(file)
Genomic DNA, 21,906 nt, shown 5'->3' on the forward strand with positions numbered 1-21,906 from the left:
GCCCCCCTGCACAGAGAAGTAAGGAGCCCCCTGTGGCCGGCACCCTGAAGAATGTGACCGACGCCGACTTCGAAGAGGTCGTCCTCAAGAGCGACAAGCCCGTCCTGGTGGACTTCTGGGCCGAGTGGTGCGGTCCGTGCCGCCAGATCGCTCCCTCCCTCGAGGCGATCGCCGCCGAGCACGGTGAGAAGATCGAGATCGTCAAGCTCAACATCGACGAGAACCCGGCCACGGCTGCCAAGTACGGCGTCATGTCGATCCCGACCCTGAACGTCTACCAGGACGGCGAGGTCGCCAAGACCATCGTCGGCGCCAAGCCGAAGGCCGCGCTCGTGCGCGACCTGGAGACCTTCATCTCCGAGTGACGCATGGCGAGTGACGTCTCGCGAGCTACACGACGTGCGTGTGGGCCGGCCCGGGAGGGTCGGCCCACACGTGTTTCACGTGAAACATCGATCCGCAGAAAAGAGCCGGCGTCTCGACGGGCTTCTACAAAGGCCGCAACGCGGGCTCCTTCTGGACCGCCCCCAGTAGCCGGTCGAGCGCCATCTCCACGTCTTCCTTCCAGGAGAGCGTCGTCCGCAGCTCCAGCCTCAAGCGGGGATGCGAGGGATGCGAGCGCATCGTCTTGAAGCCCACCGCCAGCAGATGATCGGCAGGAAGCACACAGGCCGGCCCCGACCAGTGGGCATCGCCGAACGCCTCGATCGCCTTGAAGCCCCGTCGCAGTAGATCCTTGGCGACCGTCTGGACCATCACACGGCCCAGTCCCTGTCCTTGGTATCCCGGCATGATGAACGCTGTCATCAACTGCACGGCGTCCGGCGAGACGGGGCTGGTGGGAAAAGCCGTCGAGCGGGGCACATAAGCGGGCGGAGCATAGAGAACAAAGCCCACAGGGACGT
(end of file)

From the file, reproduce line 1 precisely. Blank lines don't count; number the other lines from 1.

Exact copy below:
Genomic DNA, 21,906 nt, shown 5'->3' on the forward strand with positions numbered 1-21,906 from the left: